What's 20 minutes to you? Two miles on the expressway during rush hour? Time to slurp a latte on the way back to the office? About the time it takes to scan the newspaper you're reading now? To Michael Richard, 20 minutes was probably the difference between life and death.
The Texas death-row inmate's lawyers petitioned for a stay of execution after the U.S. Supreme Court's decision to review the constitutionality of lethal injection. Irving killer Carlton Akee Turner won a last-minute stay from the high court. Mr. Richard's lawyers were working on his petition when their computer crashed. They phoned the Texas Court of Criminal Appeals, informed its personnel of the computer problems and asked them to stay open long enough to accept the paperwork.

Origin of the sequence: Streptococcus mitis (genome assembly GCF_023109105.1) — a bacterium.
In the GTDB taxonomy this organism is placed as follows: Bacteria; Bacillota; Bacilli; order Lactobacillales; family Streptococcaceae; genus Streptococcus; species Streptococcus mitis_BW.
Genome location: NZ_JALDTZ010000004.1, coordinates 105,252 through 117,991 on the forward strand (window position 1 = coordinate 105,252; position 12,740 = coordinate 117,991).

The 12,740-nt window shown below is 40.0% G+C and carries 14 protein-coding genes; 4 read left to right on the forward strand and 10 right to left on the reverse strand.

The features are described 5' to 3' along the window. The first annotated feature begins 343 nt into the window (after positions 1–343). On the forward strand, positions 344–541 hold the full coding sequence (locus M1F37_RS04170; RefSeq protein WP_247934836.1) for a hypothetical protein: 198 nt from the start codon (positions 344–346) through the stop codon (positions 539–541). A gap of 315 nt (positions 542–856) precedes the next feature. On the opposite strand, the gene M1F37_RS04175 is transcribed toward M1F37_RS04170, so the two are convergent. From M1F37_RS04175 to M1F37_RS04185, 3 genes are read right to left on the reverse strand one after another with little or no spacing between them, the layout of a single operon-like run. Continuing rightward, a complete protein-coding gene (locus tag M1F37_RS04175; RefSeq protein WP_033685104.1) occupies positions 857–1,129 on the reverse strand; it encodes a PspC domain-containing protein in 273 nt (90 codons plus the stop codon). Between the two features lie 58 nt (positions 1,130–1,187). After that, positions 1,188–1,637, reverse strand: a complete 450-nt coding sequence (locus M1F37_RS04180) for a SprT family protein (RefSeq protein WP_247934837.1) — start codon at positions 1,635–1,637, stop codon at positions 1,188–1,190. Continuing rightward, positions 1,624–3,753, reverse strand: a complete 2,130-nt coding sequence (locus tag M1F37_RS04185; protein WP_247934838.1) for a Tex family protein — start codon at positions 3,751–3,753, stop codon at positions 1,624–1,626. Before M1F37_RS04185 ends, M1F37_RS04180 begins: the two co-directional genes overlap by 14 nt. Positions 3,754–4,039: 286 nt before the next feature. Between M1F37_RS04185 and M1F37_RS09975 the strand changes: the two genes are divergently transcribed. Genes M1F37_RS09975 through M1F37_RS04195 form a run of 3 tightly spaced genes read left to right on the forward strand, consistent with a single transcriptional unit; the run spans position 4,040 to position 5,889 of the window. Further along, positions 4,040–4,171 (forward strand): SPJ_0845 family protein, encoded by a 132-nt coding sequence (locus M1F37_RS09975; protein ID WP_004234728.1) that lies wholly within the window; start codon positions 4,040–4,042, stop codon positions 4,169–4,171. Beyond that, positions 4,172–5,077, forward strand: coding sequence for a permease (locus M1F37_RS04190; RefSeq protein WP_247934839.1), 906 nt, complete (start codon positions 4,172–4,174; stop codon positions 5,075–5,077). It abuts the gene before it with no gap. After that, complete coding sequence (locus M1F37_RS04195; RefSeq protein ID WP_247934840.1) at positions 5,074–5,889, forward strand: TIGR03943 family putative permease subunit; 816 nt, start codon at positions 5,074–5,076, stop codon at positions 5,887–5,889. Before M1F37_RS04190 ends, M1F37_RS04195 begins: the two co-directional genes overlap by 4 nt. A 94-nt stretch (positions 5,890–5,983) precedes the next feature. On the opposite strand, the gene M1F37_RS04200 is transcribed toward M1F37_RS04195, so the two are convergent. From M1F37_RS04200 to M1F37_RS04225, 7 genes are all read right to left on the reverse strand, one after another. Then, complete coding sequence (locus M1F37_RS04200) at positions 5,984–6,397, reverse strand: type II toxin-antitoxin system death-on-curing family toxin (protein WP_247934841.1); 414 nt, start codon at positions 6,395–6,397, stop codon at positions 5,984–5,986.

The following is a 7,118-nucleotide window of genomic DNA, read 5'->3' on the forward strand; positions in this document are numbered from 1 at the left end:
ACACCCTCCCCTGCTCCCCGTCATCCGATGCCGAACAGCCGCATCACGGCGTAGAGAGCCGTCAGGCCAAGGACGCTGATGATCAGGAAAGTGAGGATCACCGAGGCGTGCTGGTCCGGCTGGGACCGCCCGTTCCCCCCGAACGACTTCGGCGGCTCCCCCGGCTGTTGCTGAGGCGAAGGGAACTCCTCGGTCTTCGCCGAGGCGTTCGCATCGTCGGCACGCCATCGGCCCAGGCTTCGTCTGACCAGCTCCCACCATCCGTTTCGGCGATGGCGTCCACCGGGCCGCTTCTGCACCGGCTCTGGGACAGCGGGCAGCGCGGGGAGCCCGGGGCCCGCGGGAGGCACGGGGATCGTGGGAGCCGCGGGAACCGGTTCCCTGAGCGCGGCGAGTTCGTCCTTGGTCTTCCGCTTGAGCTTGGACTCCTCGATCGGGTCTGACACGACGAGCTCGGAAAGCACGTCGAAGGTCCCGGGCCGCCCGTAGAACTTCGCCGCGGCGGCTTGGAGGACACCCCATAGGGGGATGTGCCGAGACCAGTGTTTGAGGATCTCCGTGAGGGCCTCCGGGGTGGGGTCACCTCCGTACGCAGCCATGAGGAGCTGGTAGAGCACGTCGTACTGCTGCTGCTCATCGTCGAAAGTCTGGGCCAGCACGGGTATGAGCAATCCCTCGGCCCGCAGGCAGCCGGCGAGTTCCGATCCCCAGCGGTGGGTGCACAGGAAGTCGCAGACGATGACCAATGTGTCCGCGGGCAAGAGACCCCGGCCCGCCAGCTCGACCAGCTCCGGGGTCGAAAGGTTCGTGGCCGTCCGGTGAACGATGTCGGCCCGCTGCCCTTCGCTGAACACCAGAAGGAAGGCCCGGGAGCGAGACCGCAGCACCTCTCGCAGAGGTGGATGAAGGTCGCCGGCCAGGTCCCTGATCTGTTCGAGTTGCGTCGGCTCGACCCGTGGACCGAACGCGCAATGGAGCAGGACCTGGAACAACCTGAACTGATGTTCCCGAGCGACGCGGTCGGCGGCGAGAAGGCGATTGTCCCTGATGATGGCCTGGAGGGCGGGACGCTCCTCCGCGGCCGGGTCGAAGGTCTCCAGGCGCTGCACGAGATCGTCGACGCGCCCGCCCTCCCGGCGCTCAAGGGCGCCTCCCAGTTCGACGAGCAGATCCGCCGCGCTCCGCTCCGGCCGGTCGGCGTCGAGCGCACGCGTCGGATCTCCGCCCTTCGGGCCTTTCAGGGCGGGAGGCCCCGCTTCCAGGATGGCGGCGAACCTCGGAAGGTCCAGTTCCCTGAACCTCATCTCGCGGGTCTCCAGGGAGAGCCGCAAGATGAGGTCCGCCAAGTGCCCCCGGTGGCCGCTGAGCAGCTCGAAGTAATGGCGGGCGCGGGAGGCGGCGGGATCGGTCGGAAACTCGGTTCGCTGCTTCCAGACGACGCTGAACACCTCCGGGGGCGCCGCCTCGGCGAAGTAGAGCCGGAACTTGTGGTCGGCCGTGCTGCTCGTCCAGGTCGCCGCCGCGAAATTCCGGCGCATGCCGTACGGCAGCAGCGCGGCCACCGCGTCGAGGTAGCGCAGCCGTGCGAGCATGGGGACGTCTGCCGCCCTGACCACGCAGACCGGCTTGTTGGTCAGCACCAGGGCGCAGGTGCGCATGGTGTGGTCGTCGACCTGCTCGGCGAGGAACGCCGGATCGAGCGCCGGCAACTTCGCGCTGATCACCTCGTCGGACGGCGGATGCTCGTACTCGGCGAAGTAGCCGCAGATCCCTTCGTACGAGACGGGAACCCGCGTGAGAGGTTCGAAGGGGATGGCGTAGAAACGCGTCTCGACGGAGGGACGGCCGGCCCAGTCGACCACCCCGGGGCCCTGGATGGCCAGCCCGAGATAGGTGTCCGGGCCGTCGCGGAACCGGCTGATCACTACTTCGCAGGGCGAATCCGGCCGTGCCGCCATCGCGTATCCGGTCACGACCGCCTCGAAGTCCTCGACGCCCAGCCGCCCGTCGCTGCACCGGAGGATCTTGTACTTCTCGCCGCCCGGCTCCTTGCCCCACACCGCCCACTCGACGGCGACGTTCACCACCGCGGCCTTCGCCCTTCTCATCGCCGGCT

Forget it, replied the court. Time thus ran out for Mr. Richard, who died on the gurney. A court official later said, "I advised the parties that called that we closed at 5." Just like that.
That is unconscionable.
You might not lose sleep over the fact that the court wouldn't stay open for 20 minutes to help a convicted rapist-murderer's attempt to evade the needle a bit longer. You should think again.
When the state takes the life of a condemned criminal, it must do so with a sense of sobriety commensurate with its grave responsibility. Hastening the death of a man, even a bad one, because office personnel couldn't be bothered to bend bureaucratic procedure was a breathtakingly petty act and evinced a relish for death that makes the blood of decent people run cold.